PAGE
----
Banks to share proceeds of RCom debt resolution, DoT to get nothing for spectrum

Creditor banks will share the total proceeds of Rs23,000 crore from Reliance Communication debt resolution with the Committee of Creditors (CoC) deciding not to give anything to DoT as the department is by definition an operational creditor.

Chinese banks, on the other hand, may walk away with a significant share of about Rs7,000 crore (30 per cent) in RCOM/RTL/RITL debt resolution plan, while other foreign lenders will get Rs2,300 crore (10 per cent share), and SBI and Indian Banks Rs13,000 crore from the proceeds under the current plan.
The Department of Telecommunications (DoT) has objected to the debt resolution scheme proposed for Reliance Communications (RCom) and subsidiary Reliance Telecom Ltd (RTL) under the Insolvency and Bankruptcy Code, but the rules are against DoT.
The DoT has also, earlier this week, told the National Company Law Tribunal's (NCLT) Mumbai Bench that the resolution cleared by the lenders did not consider the statutory AGR dues to be paid to the government.
The NCLT had directed the DoT to file their submission by Friday, when the matter will be heard.
The Supreme Court also, on Thursday, observed that the government may not be able to recover any of its adjusted gross revenue (AGR)-related dues from bankrupt telecom operators through the insolvency resolution process.
A three-judge Supreme Court bench, headed by Justice Arun Mishra said any successful resolution applicant for the bankrupt telcos - Reliance Communications Ltd, Aircel Ltd and Videocon Telecommunications Ltd - can decline to pay AGR dues after spectrum is transferred under the Insolvency and Bankruptcy Code (IBC). The observation came in response to Aircel’s submission that the right to use radio airwaves is an asset of a telecom operator undergoing insolvency proceedings and, thus, can be sold to a new buyer.
The court’s observation implies it wants to make it clear to the government, which is classified as an operational creditor under the bankruptcy code, do not get preference on recovery proceeds.
A three-judge bench said any successful resolution applicant for the bankrupt telcos can deny paying the AGR dues after spectrum is transferred under the Insolvency and Bankruptcy Code (IBC).
The Supreme Court on Thursday observed that the government may not be able to recover any of its adjusted gross revenue (AGR)-related dues from bankrupt telecom operators through the insolvency resolution process, adding pressure on the government to try harder.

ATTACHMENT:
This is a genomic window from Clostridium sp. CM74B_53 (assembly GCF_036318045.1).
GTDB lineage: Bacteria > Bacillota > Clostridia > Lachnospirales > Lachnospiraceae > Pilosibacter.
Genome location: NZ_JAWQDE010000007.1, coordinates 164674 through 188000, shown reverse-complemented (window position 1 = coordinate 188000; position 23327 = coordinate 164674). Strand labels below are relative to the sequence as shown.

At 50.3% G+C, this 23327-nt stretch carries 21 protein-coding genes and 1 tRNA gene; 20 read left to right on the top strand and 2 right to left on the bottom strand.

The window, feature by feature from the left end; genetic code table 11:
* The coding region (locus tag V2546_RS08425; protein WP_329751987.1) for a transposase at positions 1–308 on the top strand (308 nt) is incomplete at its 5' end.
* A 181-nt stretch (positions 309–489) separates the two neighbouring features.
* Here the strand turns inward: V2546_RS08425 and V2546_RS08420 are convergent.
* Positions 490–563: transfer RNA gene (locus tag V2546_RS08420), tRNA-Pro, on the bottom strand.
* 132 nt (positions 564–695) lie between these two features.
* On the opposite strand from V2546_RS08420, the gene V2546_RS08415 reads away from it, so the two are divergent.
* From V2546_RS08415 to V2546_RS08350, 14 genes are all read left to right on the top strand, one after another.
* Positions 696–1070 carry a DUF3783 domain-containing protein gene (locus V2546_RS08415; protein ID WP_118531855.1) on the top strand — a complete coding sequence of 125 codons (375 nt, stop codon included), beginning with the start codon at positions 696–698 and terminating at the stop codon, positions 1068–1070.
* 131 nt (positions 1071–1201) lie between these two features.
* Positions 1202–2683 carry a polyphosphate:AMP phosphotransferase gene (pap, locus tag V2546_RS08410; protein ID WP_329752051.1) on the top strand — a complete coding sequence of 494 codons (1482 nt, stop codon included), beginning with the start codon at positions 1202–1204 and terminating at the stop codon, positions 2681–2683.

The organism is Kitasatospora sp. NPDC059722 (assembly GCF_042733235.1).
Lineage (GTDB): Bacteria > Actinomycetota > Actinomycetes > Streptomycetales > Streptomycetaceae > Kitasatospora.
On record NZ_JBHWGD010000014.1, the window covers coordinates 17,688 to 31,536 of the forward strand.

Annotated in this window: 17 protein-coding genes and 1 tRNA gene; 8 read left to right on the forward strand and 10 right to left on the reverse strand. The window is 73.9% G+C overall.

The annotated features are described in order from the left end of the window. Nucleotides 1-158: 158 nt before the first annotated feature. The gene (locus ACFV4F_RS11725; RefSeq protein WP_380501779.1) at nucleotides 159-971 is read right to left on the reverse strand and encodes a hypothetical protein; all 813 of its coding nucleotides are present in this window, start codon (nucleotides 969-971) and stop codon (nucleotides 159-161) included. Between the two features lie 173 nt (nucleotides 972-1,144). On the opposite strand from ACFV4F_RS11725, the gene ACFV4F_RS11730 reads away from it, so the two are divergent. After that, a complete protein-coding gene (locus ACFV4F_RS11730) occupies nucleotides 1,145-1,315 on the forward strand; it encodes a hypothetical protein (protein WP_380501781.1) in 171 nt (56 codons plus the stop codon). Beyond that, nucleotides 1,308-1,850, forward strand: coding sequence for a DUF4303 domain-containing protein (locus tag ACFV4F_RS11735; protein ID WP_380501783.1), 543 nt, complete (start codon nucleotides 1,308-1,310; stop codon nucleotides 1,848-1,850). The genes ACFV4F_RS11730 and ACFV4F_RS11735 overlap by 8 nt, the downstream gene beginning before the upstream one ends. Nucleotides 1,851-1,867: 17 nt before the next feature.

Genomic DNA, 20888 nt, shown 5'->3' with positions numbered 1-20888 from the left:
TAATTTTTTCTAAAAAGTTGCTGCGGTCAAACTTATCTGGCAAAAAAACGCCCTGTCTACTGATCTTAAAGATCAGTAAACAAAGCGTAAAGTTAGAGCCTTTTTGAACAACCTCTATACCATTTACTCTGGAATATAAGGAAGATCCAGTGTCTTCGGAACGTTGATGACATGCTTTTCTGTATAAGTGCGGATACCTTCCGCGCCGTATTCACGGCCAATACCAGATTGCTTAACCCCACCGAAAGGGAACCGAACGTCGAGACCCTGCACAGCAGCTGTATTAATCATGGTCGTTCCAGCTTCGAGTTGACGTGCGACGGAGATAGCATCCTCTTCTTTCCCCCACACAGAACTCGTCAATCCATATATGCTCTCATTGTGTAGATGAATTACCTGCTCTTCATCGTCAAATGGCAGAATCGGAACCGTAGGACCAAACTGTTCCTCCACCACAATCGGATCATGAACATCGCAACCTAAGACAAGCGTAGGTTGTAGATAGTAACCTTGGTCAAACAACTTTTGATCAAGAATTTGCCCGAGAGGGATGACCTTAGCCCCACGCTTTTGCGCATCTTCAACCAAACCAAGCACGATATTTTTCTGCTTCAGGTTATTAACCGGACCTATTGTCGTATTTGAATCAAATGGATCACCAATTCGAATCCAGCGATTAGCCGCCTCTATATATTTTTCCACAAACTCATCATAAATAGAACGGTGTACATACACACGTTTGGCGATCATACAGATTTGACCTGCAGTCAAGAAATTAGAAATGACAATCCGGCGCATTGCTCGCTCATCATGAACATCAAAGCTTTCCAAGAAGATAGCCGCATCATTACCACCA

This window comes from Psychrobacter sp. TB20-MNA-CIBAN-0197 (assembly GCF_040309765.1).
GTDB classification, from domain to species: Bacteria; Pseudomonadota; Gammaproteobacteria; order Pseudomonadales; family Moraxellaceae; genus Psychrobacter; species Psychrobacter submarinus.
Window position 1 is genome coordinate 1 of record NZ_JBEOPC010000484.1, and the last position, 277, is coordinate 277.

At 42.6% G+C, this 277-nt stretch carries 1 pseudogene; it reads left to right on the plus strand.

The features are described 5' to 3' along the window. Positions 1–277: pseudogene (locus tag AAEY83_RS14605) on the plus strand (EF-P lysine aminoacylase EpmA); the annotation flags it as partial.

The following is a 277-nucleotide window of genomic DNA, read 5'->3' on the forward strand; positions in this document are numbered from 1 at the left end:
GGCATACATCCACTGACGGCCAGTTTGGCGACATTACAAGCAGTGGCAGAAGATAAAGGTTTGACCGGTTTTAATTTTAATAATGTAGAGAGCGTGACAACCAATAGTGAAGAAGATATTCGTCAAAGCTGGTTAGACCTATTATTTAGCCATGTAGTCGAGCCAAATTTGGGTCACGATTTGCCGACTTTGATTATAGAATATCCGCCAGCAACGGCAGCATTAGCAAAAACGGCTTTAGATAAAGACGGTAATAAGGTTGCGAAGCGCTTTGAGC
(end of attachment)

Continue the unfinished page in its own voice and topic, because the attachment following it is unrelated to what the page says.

A three-judge bench, headed by Justice Arun Mishra, said any successful resolution applicant for the bankrupt telcos—Reliance Communications Ltd, Aircel Ltd and Videocon Telecommunications Ltd—can deny paying the AGR dues after spectrum is transferred under the Insolvency and Bankruptcy Code (IBC). The observation came in response to Aircel’s submission that the right to use radio airwaves is an asset of a telecom operator undergoing insolvency proceedings and, thus, can be sold to a new buyer.
Aircel’s insolvency resolution process concluded in June, with UV Asset Reconstruction Co Ltd emerging as the highest bidder. Aircel owes DoT Rs12,389 crore in AGR dues.
Meanwhile, the telecom sector remained in focus this entire week over Supreme Court's hearing on adjusted gross revenue (AGR) dues case and its staggered payment timeline.
The three major stocks from the space reacted differently every day. Reliance Communications' shares surged while Vodafone Idea and Bharti Airtel continued to swing between gains and losses.
Since Monday, Vodafone Idea's share price slipped 2.76 per cent while Bharti Airtel rose 0.75 per cent, to current levels. Meanwhile, Reliance Communications' shares surged 12.24 percent.
This hearing remains significant for the telcos' especially as it involves a whopping amount of over Rs 1,00,000 crore to be paid by all the telcos as AGR dues. 
In case of Reliance Communications, the Supreme Court was informed by senior advocate Harish Salve that Reliance Jio had already paid Rs 195 crore AGR dues and that if there were any remaining dues, if at all, they would be paid by Jio as well.
For Vodafone Idea and Bharti Airtel, the court said the total AGR demand came in at Rs58,254 crore with the company so far clearing Rs7,854 crore. For Bharti Airtel, the total AGR demand came in at Rs 43,980 crore of which the telco has so far paid Rs 18,004 crore. Both are now seeking a 15-year timeline to pay the remaining Rs 50,400 crore dues and Rs 25,976 crore respectively.
On July 20, the apex court had reserved its order saying that there is "no going back" on the DoT demand on the AGR issue, and it will only consider the timeline. The AGR dues relate to an apex court ruling on October 24 last year when it upheld the government's broader definition of AGR, on which it calculates various levies like spectrum usage charges and license fees.